Laird Harrison

March 05, 2014

SAN DIEGO — People who get immunotherapy injections for their allergies are less likely to develop infectious diseases such as chronic pharyngitis, nasopharyngitis, sinusitis, diseases of the tonsils and adenoids, and the flu, a new study shows.

"Allergic rhinitis is a precursor to the allergic march toward asthma and other respiratory disease," said lead investigator Cheryl Hankin, PhD, president and chief scientific officer of BioMedEcon in Moss Beach, California.

However, "after allergy immunotherapy, significantly fewer patients sought out treatment for chronic infections of the upper respiratory tract," she reported.

Dr. Hankin presented the results during a news conference here at the American Academy of Allergy, Asthma & Immunology 2014.

To measure the impact of immunotherapy on other respiratory diseases, Dr. Hankin and her team examined data on retirees living in Florida who were enrolled in Medicaid. They matched 4967 patients who received immunotherapy to 4967 who did not. Demographic characteristics and health conditions, including allergies, were similar in the immunotherapy and control groups.

Patients in the immunotherapy group received allergy shots over a period of 18 months. The proportion of these patients receiving outpatient care for chronic upper respiratory infection at the end of that period dropped 24.6% (< .0001), whereas in the control group, the proportion of patients who got this care dropped only 14.3% (= .0005).

Fewer Polyps, Less Flu

Patients in the immunotherapy group experienced a significantly greater reduction in the use of outpatient care for nasal polyps, influenza, allergic reactions, and emphysema.

This research expands on findings from a previous 10-year study conducted by Dr. Hankin and her team that compared healthcare costs in 2 groups of children with newly diagnosed allergic rhinitis — those who received allergy immunotherapy and those who did not (Ann Allergy Asthma Immunol. 2010;104:79-85).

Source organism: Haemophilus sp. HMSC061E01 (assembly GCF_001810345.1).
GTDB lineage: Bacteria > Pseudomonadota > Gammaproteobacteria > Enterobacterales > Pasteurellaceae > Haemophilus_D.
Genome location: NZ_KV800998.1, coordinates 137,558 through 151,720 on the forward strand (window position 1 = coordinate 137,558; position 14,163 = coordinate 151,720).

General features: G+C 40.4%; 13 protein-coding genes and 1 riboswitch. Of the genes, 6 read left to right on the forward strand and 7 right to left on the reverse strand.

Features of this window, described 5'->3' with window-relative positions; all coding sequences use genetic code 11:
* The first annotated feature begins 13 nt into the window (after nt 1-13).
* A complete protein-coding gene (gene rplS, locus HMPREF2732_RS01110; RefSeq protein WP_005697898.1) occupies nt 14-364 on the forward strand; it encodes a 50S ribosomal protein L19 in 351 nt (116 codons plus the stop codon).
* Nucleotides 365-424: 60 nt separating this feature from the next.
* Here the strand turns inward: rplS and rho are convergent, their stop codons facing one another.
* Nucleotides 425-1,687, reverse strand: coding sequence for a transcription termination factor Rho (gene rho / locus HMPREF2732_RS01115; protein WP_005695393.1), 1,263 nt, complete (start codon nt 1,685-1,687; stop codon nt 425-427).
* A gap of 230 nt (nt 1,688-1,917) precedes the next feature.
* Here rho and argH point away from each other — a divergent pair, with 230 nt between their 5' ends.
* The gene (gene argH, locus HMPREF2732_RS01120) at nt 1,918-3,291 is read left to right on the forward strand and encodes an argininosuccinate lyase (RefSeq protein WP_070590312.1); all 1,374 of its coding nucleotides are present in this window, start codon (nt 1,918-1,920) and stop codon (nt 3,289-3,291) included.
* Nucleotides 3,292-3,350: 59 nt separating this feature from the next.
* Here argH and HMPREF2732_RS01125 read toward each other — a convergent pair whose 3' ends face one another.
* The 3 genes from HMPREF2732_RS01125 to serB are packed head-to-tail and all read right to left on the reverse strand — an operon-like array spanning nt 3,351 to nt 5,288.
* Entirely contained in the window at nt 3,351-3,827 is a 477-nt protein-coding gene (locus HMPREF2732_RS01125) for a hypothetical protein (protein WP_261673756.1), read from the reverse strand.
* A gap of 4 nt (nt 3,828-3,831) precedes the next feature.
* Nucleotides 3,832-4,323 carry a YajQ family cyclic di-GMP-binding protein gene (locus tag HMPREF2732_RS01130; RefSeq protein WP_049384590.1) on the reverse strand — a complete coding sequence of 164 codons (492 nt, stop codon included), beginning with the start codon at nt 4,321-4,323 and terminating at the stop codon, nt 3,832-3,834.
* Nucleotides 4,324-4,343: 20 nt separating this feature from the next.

Within 3 months of treatment initiation, children in the immunotherapy group incurred significantly lower overall, outpatient, and pharmacy costs than those in the control group.

Both these studies provide evidence supporting the expansion of immunotherapy, said Dr. Hankin. "Only about 3% to 9% of patients with allergic rhinitis actually receive immunotherapy. If we aggressively treat all those patients appropriately for allergy, immunotherapy could prevent high-cost ailments like chronic sinusitis."

She called for more education on the benefits of immunotherapy for patients.

Dr. Hankin acknowledged, however, that immunotherapy by injection is a difficult regimen, and said she is hoping that sublingual therapies now being developed will increase the number of people who receive treatment.

Although these studies are worthwhile, they fall short of proving that immunotherapy can prevent other conditions, said Jessica Savage, MD, from Harvard Medical School in Cambridge, Massachusetts.

Without randomly assigning patients to receive immunotherapy or not, it is difficult to know whether the 2 groups are truly identical, she told Medscape Medical News.

"People who are healthier and have their lives together are more likely to pursue treatments," she said. "Immunotherapy is a huge time investment so there is selection bias in who gets it."

Patients able to follow through with that investment might also be more likely to get other preventive care and be more compliant with other healthcare directions from their providers, she said.

Dr. Hankin is president of BioMedEcon, whose clients include many pharmaceutical companies. Dr. Savage has disclosed no relevant financial relationships.

American Academy of Allergy, Asthma & Immunology (AAAAI) 2014: Abstract 579. Presented March 1, 2014.

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